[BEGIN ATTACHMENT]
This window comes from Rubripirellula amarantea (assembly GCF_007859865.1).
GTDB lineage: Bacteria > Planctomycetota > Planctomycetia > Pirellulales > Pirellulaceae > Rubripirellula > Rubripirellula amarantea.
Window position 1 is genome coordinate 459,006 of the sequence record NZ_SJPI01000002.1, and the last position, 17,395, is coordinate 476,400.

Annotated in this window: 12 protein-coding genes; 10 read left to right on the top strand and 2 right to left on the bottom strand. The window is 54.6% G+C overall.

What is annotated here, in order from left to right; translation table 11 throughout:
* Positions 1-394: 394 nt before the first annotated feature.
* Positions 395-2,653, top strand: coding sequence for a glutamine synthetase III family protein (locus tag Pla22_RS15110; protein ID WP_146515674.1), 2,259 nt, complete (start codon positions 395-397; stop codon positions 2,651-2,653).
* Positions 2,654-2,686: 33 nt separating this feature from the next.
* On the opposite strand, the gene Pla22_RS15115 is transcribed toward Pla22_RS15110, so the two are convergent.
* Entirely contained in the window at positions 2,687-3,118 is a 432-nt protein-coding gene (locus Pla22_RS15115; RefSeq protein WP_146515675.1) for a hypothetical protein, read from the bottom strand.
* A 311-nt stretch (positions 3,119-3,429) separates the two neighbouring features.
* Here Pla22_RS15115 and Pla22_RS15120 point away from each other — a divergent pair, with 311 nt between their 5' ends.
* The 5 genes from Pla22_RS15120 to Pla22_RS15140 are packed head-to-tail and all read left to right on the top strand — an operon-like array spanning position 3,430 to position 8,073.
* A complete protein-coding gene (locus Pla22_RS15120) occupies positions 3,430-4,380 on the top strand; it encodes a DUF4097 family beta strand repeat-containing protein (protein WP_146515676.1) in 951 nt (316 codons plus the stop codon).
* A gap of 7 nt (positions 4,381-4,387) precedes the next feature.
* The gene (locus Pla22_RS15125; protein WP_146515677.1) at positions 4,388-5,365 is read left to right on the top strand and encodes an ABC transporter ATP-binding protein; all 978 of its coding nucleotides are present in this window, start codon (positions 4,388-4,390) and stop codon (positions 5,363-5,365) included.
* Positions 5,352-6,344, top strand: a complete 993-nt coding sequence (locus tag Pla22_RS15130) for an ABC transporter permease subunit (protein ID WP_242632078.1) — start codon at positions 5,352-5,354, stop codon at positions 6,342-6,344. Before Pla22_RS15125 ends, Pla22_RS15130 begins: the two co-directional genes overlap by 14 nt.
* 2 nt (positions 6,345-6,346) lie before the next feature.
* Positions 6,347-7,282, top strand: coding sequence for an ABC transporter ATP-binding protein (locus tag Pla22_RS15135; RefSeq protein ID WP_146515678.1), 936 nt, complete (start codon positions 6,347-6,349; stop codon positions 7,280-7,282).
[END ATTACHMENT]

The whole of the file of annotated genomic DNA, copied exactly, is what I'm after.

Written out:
This window comes from Rubripirellula amarantea (assembly GCF_007859865.1).
GTDB lineage: Bacteria > Planctomycetota > Planctomycetia > Pirellulales > Pirellulaceae > Rubripirellula > Rubripirellula amarantea.
Window position 1 is genome coordinate 459,006 of the sequence record NZ_SJPI01000002.1, and the last position, 17,395, is coordinate 476,400.

Annotated in this window: 12 protein-coding genes; 10 read left to right on the top strand and 2 right to left on the bottom strand. The window is 54.6% G+C overall.

What is annotated here, in order from left to right; translation table 11 throughout:
* Positions 1-394: 394 nt before the first annotated feature.
* Positions 395-2,653, top strand: coding sequence for a glutamine synthetase III family protein (locus tag Pla22_RS15110; protein ID WP_146515674.1), 2,259 nt, complete (start codon positions 395-397; stop codon positions 2,651-2,653).
* Positions 2,654-2,686: 33 nt separating this feature from the next.
* On the opposite strand, the gene Pla22_RS15115 is transcribed toward Pla22_RS15110, so the two are convergent.
* Entirely contained in the window at positions 2,687-3,118 is a 432-nt protein-coding gene (locus Pla22_RS15115; RefSeq protein WP_146515675.1) for a hypothetical protein, read from the bottom strand.
* A 311-nt stretch (positions 3,119-3,429) separates the two neighbouring features.
* Here Pla22_RS15115 and Pla22_RS15120 point away from each other — a divergent pair, with 311 nt between their 5' ends.
* The 5 genes from Pla22_RS15120 to Pla22_RS15140 are packed head-to-tail and all read left to right on the top strand — an operon-like array spanning position 3,430 to position 8,073.
* A complete protein-coding gene (locus Pla22_RS15120) occupies positions 3,430-4,380 on the top strand; it encodes a DUF4097 family beta strand repeat-containing protein (protein WP_146515676.1) in 951 nt (316 codons plus the stop codon).
* A gap of 7 nt (positions 4,381-4,387) precedes the next feature.
* The gene (locus Pla22_RS15125; protein WP_146515677.1) at positions 4,388-5,365 is read left to right on the top strand and encodes an ABC transporter ATP-binding protein; all 978 of its coding nucleotides are present in this window, start codon (positions 4,388-4,390) and stop codon (positions 5,363-5,365) included.
* Positions 5,352-6,344, top strand: a complete 993-nt coding sequence (locus tag Pla22_RS15130) for an ABC transporter permease subunit (protein ID WP_242632078.1) — start codon at positions 5,352-5,354, stop codon at positions 6,342-6,344. Before Pla22_RS15125 ends, Pla22_RS15130 begins: the two co-directional genes overlap by 14 nt.
* 2 nt (positions 6,345-6,346) lie before the next feature.
* Positions 6,347-7,282, top strand: coding sequence for an ABC transporter ATP-binding protein (locus tag Pla22_RS15135; RefSeq protein ID WP_146515678.1), 936 nt, complete (start codon positions 6,347-6,349; stop codon positions 7,280-7,282).